A day in the life of a MUSC transplant surgeon - Live5News.com | Charleston, SC | News, Weather, Sports

A day in the life of a MUSC transplant surgeon

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By Bob Behanian  bio | email

CHARLESTON, SC (WCSC)-MUSC transplant surgeon Charles Bratton doesn't get much sleep. There just isn't enough time.  Between surgeries and patients he's always on the run.

MUSC performs between 150 and 180 kidney transplants a year.  Most of them by the hands of Dr. Bratton.  There is a reason kidney failure has become a big problem among S. Carolinians.

"We have a very high rate of hypertension and diabetes."

Those diseases are a reason why so many transplants are necessary.  Surgeons don't just see the patient when they are about to get a transplant.  They work with them from the beginning.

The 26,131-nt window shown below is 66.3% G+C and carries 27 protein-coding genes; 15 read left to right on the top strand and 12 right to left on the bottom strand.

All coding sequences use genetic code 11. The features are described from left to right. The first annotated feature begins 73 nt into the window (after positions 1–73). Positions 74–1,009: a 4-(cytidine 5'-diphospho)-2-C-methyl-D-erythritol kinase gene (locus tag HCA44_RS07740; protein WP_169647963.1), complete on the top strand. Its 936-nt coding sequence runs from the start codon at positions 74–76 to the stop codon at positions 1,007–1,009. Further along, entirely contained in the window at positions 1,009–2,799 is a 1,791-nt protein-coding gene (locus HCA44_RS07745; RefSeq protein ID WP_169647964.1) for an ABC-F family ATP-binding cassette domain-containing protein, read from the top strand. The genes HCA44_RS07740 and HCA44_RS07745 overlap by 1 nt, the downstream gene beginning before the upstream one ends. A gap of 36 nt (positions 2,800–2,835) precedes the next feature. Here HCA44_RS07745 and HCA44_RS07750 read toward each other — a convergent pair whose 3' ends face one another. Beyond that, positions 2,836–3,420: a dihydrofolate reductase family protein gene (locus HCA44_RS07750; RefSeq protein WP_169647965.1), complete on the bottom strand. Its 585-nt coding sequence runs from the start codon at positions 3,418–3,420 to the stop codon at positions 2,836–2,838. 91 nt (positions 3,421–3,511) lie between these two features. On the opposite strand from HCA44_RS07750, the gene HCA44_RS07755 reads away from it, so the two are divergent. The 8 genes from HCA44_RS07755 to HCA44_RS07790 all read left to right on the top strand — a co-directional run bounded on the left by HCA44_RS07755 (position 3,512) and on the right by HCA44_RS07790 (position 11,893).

"One of the pleasures of our job is we get to see patients at all aspects of the process.  We get to start off at days like this morning.  We talk to patients before they come to transplant."

In order to get put on the waiting list the patient must first meet with Dr. Bratton.  Once on the list there is no telling how long a patient has to wait, though MUSC has the shortest kidney wait time in the country.  Like the patient, Dr. Bratton has no idea when the organ will become available.  When it does, he immediately lets them know and that's one of the best parts of his job.

"It's extremely gratifying.  The excitement and relief for the patient and the family.  It's tremendous."

After the call the surgeon will personally pick up the organ, usually by helicopter.  Time is crucial.

"Each organ has a specific amount of time.  The shorter the time.  The better the outcome."

After the transplant Dr. Bratton will regularly meet with the recipient.   As one name is taken off the list, more are added.  The success of transplants has grown but so has the need for organs.

"The need for transplantation cannot be overstated.  Wait list times get longer, with more patients added to the list.  And there are people who die waiting for transplants."


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